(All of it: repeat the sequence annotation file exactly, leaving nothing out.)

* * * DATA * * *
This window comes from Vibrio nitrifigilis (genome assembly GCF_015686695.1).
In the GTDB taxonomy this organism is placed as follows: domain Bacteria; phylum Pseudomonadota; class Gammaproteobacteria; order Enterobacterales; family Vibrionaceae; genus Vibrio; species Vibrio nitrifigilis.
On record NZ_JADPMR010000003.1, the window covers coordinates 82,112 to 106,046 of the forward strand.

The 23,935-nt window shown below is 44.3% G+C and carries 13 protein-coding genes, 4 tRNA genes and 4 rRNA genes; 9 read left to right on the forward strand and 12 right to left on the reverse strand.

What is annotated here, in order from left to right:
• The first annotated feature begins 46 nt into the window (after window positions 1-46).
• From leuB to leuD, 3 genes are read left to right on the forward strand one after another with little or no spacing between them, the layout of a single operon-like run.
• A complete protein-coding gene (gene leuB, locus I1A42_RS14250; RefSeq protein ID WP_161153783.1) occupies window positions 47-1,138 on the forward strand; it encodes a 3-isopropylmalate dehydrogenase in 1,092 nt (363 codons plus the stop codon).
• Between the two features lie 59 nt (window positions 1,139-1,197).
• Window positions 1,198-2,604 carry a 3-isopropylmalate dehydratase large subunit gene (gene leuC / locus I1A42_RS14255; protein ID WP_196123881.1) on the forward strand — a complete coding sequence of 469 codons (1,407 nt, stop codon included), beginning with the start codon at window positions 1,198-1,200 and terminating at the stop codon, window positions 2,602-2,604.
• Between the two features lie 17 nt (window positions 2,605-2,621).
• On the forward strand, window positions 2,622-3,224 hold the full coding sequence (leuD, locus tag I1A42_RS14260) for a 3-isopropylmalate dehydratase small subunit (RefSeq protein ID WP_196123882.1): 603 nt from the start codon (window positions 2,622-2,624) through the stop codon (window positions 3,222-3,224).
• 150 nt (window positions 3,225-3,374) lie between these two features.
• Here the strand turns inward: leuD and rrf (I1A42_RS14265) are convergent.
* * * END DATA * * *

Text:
This window comes from Vibrio nitrifigilis (genome assembly GCF_015686695.1).
In the GTDB taxonomy this organism is placed as follows: domain Bacteria; phylum Pseudomonadota; class Gammaproteobacteria; order Enterobacterales; family Vibrionaceae; genus Vibrio; species Vibrio nitrifigilis.
On record NZ_JADPMR010000003.1, the window covers coordinates 82,112 to 106,046 of the forward strand.

The 23,935-nt window shown below is 44.3% G+C and carries 13 protein-coding genes, 4 tRNA genes and 4 rRNA genes; 9 read left to right on the forward strand and 12 right to left on the reverse strand.

What is annotated here, in order from left to right:
• The first annotated feature begins 46 nt into the window (after window positions 1-46).
• From leuB to leuD, 3 genes are read left to right on the forward strand one after another with little or no spacing between them, the layout of a single operon-like run.
• A complete protein-coding gene (gene leuB, locus I1A42_RS14250; RefSeq protein ID WP_161153783.1) occupies window positions 47-1,138 on the forward strand; it encodes a 3-isopropylmalate dehydrogenase in 1,092 nt (363 codons plus the stop codon).
• Between the two features lie 59 nt (window positions 1,139-1,197).
• Window positions 1,198-2,604 carry a 3-isopropylmalate dehydratase large subunit gene (gene leuC / locus I1A42_RS14255; protein ID WP_196123881.1) on the forward strand — a complete coding sequence of 469 codons (1,407 nt, stop codon included), beginning with the start codon at window positions 1,198-1,200 and terminating at the stop codon, window positions 2,602-2,604.
• Between the two features lie 17 nt (window positions 2,605-2,621).
• On the forward strand, window positions 2,622-3,224 hold the full coding sequence (leuD, locus tag I1A42_RS14260) for a 3-isopropylmalate dehydratase small subunit (RefSeq protein ID WP_196123882.1): 603 nt from the start codon (window positions 2,622-2,624) through the stop codon (window positions 3,222-3,224).
• 150 nt (window positions 3,225-3,374) lie between these two features.
• Here the strand turns inward: leuD and rrf (I1A42_RS14265) are convergent.